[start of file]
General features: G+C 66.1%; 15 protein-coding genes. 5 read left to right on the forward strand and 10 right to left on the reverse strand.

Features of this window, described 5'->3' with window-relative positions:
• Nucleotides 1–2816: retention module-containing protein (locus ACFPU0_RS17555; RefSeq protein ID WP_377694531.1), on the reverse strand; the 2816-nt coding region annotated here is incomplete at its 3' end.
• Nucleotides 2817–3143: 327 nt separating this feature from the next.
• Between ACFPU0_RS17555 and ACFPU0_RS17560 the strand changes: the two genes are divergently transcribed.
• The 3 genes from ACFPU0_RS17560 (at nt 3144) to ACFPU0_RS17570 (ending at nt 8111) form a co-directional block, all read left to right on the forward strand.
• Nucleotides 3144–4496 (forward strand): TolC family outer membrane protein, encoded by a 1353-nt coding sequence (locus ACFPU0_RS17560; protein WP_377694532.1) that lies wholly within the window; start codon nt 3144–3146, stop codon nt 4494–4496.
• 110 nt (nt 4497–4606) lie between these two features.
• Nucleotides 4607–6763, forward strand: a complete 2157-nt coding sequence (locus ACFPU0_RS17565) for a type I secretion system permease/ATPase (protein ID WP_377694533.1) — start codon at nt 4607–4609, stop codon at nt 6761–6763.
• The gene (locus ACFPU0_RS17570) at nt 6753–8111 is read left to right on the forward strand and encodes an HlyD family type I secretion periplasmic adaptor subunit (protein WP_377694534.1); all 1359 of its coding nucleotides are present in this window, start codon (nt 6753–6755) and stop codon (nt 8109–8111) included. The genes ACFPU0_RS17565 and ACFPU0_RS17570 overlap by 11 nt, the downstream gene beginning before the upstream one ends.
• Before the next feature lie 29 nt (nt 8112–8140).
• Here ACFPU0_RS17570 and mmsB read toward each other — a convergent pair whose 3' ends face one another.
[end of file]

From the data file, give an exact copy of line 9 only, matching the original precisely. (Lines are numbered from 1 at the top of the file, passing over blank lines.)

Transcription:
• Nucleotides 4607–6763, forward strand: a complete 2157-nt coding sequence (locus ACFPU0_RS17565) for a type I secretion system permease/ATPase (protein ID WP_377694533.1) — start codon at nt 4607–4609, stop codon at nt 6761–6763.